M ost new jobs come with their big surprise – new arrivals find that they’re supposed to know about at least one quite unconnected activity; in the RAF, for example, I was a photographer yet I found myself, a non-driver, driving everyhing from Jeeps to three-ton Dodge trucks. And I was amused and puzzled to hear a little while ago that a Vicar has to know about granite, and the difference between ‘Blue Pearl’ and ‘Arctic Blue’.
Little more than a handful of years ago I would cheerfully and confidently have said that the job of a Church of England vicar is to stand up in a pulpit every Sunday and address the people sitting in front of him on the teachings of Jesus Christ. And of course to conduct all weddings, funerals and christenings. And to be prepared to make the occasional visit to those in need of personal counsel. I admired the vicar of our own church for the diligent and approachable way in which he did those things.
But then the truth was revealed. A son of ours became one.
Every week we see a copy of his ‘to do’ diary, covering every activity in the two parishes for which he is Vicar. (Or, in his own case, Rector – fundamentally the same thing but with certain fine historical distinctions.)
He has one day off in a week. In the mornings, afternoons or evenings of the six working days he will be either leading or supervising events in both parishes. These will include the various informal church groups, those for the very young, the teenagers, the parents and the elderly people. Intertwined with all these there are organisational meetings for the discussion and confirming of church matters, generally and specifically.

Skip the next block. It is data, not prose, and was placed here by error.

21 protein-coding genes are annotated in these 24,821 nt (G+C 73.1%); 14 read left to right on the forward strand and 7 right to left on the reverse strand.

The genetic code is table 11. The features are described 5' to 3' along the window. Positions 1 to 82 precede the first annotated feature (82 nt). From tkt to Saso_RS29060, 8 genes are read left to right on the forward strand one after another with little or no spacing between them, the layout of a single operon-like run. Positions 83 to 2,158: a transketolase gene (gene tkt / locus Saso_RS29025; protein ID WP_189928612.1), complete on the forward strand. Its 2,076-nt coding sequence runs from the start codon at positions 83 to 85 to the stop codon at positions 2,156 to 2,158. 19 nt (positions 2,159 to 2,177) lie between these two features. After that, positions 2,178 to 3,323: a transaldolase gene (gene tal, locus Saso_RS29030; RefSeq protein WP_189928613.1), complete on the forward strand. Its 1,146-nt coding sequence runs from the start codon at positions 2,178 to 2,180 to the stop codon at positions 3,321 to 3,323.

People come to him – parents, single people, young couples, each one asking for advice or help in matters of all kinds.
And, yes, the services of wedding, funeral and christening, all of them being given the personal touch. Then come the Sunday services with the preparation of sermons, of talks for the children (these sometimes illustrated with his remarkably astute puppet called Bonzo who argues the toss with him – very popular) and the hymns and songs.
But in his own family he has the sort of practical support that makes all the difference: a wife who looks after correspondence and shares leadership in the events, and two brilliant children who willingly, during some of their free time, take on any jobs that come their way.
So what about Blue Pearl and Arctic Blue? They are two popular types of granite used for headstones. Headstones in churchyards are required to complement the surroundings, so Blue Pearl might be appropriate in one but Arctic Blue in another. And it’s the Vicar who has to know which one is which when an application lands on his desk. He will be held responsible for mistakes.
All of what I’ve written is about just one Rev’s activities. There may be other, different examples. I suppose you could have one who doesn’t bother about all these things but I doubt if that one would last for long. Unless there was a bullying young puppet to crack the whip, of course.